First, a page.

SINGAPORE- More diners turned up at some eateries in Singapore over the weekend to satisfy their hunger for good food and good company before restrictions limiting group sizes kick in on Monday (Sept 27).
Four restaurateurs whom The Straits Times spoke to on Sunday said the higher traffic is mainly seen from those opting to dine in groups of more than two.
This comes after the multi-ministry task force announced on Friday that people will be allowed to gather in only groups of two as Singapore tightens restrictions to slow the rise in Covid-19 cases.
Under the new rules, eateries can take in up to only two fully vaccinated diners per group. Over the weekend, the limit is five fully inoculated individuals, under a ruling that kicked in six weeks ago.
The new measures will last a month from Monday, with the rules reviewed in two weeks and adjusted, depending on the community situation, the authorities said.
Mr G. Shanmugam, the owner of Bottoms Up in Telok Ayer, said crowds at his bar were noticeably larger over the weekend.
Mr Sheen Jet Leong, who owns the Rappu and The Feather Blade restaurants in Tanjong Pagar, said while both outlets are usually full over the weekends, the number of walk-in diners was at least 15 to 20 per cent more than usual.
Mr Anthony Yeoh, the owner of the Summer Hill restaurant in Clementi, said bookings for the weekend came in as soon as news of the tighter restrictions broke on Friday evening. “Some are groups of friends who had planned to meet up later this month, while others are regulars and walk-ins,” he noted.
Mr Yeoh also experienced a surge in the number of larger takeaway orders, and expects this to continue in the coming weeks since families can eat together only at home.
To help meet demand, he rented a car on Friday night so staff could make deliveries in case it was difficult to get a rider from the food delivery platforms.
He said: “When the restrictions change, takeaway demand also changes. The entire ecosystem needs time to meet those changes, and sometimes we face difficulties in getting a rider. For us, it’s a big enough issue to rent a car as backup because our average takeaway order is $200-$500 for large groups.”
Mr Cedric Tang, the owner of Ka-Soh Restaurants serving Chinese food in Outram and Greenwood, estimated a 20 to 30 per cent boost in the number of diners over the weekend.
Takeaway orders also became larger, he said. Usually, each order is between $80 and $90. But over the weekend, there were more orders of between $160 and $180 each.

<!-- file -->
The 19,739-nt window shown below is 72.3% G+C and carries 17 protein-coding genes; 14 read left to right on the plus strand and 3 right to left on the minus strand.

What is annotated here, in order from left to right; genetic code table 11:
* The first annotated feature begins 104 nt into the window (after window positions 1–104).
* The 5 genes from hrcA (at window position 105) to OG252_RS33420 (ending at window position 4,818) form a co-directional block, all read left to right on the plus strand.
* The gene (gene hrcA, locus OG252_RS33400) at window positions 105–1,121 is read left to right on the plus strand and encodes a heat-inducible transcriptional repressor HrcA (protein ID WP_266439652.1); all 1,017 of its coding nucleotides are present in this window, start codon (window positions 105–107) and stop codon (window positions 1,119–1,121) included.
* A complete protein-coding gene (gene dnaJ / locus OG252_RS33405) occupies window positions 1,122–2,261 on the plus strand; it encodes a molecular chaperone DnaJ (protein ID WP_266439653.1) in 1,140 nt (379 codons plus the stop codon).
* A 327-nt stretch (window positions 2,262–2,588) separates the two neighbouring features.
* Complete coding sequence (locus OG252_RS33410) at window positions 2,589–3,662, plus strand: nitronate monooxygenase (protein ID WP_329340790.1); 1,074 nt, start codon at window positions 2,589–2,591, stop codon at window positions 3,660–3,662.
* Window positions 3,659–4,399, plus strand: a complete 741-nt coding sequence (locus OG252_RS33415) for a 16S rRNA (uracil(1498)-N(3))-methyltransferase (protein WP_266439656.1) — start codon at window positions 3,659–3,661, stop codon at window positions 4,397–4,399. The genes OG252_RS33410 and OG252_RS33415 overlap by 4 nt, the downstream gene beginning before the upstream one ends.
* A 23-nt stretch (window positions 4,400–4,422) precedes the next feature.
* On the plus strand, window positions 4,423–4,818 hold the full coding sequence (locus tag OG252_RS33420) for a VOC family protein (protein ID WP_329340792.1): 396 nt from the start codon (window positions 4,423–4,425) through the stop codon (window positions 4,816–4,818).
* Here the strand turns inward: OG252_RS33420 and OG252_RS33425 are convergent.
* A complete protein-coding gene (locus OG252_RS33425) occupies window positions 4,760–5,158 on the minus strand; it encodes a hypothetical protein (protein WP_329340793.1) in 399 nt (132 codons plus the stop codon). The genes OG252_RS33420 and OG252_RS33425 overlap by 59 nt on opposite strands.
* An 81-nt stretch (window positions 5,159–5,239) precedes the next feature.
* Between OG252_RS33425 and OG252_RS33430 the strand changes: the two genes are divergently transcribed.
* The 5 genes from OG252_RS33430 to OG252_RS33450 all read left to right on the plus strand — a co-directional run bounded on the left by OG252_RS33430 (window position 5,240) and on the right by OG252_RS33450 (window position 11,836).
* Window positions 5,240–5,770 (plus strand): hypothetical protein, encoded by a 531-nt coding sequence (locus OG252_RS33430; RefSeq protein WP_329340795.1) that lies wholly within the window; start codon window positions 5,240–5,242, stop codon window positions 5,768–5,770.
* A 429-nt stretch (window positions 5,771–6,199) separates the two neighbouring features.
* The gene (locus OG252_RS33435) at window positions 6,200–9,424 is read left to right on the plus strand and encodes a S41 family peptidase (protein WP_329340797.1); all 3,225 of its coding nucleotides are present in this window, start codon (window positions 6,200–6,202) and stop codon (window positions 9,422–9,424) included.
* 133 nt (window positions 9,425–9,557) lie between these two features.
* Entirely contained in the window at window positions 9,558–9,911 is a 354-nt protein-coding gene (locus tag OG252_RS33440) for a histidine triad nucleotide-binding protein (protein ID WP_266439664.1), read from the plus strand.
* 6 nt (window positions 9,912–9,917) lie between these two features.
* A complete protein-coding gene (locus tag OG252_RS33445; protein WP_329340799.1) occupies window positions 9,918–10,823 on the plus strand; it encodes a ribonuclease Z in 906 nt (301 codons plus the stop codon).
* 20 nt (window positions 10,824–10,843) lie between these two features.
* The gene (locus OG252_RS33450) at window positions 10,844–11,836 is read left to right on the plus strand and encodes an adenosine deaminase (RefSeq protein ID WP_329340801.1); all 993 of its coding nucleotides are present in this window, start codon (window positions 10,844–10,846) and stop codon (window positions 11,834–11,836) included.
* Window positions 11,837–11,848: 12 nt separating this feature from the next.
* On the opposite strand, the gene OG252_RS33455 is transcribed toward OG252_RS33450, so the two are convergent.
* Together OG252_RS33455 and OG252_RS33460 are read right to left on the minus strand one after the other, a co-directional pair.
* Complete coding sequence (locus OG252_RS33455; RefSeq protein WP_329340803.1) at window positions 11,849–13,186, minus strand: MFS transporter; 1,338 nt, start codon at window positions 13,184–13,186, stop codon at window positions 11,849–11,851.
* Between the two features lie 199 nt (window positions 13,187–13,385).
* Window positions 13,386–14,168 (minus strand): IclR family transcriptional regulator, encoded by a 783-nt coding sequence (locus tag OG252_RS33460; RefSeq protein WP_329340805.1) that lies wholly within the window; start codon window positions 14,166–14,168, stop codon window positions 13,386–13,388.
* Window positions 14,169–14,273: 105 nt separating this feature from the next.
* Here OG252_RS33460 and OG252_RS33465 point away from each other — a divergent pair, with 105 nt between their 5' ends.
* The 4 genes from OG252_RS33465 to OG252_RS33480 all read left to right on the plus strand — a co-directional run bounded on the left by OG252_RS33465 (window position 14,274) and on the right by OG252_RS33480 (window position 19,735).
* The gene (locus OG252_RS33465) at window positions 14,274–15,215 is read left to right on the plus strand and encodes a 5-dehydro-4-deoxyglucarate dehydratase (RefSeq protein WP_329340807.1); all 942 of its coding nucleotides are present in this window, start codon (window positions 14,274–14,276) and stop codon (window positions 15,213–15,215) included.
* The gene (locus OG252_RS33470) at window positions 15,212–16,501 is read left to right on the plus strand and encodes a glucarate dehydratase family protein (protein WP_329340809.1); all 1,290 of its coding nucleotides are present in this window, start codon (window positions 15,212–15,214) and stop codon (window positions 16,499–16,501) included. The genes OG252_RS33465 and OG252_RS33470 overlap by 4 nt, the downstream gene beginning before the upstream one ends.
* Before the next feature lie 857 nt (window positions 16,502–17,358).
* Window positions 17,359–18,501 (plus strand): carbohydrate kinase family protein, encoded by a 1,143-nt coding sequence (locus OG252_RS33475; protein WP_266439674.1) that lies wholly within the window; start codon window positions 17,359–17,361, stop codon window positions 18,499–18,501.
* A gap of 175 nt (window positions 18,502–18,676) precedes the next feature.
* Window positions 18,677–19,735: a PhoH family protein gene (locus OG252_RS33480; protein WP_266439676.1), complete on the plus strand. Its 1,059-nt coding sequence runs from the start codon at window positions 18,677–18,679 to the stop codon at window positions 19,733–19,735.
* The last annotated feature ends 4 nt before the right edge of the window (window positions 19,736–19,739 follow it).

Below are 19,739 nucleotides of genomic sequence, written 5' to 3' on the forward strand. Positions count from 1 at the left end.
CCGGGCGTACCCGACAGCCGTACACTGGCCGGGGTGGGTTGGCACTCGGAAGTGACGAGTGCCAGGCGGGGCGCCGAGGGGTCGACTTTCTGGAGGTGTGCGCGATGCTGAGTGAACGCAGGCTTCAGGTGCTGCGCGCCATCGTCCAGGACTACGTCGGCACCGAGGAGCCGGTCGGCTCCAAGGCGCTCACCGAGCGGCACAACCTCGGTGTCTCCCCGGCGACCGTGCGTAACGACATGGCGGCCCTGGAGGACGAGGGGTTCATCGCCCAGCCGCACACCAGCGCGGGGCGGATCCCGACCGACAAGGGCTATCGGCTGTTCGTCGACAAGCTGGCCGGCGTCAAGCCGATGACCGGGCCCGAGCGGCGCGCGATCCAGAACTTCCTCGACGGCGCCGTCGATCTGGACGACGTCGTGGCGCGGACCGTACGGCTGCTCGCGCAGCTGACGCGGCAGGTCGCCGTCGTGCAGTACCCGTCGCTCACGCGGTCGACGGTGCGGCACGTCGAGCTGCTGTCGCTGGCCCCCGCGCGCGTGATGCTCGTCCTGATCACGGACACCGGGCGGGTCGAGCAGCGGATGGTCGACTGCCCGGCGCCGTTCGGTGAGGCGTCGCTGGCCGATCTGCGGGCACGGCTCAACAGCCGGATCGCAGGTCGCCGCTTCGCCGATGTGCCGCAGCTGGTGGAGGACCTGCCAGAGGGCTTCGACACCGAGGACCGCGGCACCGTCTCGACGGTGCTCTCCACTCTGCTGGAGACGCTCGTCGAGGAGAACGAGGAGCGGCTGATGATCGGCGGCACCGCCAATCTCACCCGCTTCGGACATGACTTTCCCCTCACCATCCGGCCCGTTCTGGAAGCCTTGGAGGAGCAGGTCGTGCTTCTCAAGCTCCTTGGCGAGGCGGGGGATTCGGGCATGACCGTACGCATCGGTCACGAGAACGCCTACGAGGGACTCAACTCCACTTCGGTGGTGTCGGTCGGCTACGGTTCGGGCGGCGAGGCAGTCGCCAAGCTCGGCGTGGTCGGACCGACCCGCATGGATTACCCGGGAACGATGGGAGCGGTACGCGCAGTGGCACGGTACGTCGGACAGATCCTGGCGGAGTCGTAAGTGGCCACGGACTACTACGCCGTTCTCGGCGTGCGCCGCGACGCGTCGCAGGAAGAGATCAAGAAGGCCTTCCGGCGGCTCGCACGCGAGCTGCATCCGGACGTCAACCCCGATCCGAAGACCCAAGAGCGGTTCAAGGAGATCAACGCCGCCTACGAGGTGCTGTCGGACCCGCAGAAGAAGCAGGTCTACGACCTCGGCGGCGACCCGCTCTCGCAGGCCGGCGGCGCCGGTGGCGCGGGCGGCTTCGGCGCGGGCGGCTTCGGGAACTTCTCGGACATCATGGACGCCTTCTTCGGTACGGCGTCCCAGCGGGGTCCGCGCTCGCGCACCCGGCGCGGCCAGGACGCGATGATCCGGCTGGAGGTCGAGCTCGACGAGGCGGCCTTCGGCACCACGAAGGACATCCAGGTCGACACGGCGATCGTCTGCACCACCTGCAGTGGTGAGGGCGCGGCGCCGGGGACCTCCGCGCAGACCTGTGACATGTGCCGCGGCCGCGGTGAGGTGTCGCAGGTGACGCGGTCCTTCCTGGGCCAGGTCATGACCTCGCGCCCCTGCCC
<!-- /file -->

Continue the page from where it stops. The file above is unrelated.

“A lot of our customers are families with elderly (members), so they could be taking their own precautions by eating at home after the announcement. But others could be groups who are gathering at home,” Mr Tang added.
In announcing the restrictions last Friday, the authorities said the number of daily Covid-19 cases in Singapore could double to 3,200 by next week if the current trend continues. On Saturday, 1,443 new cases were reported.
The Straits Times reported on Saturday that the slew of changes to the safe management measures for food and beverage (F&B) operators has taken a toll on them.
They cited challenges such as gauging the quantity of ingredients to order, and allocating adequate manpower to enforce various safety restrictions.
For instance, the country last eased restrictions six weeks ago, when fully vaccinated individuals were allowed to dine at eateries in groups of up to five. Another set of earlier rules disallowed completely dining in all establishments.
Mr Shanmugam said outlets like his, which is mainly a bar, where demand for delivery services is not as high as restaurants, would find it challenging to cope over the next month.
“The subsidies help but I hope there will be fewer closures after this period,” he said.
Businesses such as F&B outlets and retailers will receive about $650 million in wage subsidies, rental waivers and other forms of support to help them cope with the tightened Covid-19 curbs .
Other operators like Mr Yeoh are trying to take things in their stride.
He had in the early days of the pandemic expected regulations on permitted group sizes to change, and swopped the restaurant’s original tables with square ones.
“This makes it modular and allows us to reconfigure the seating arrangement as and when it’s needed,” he said.
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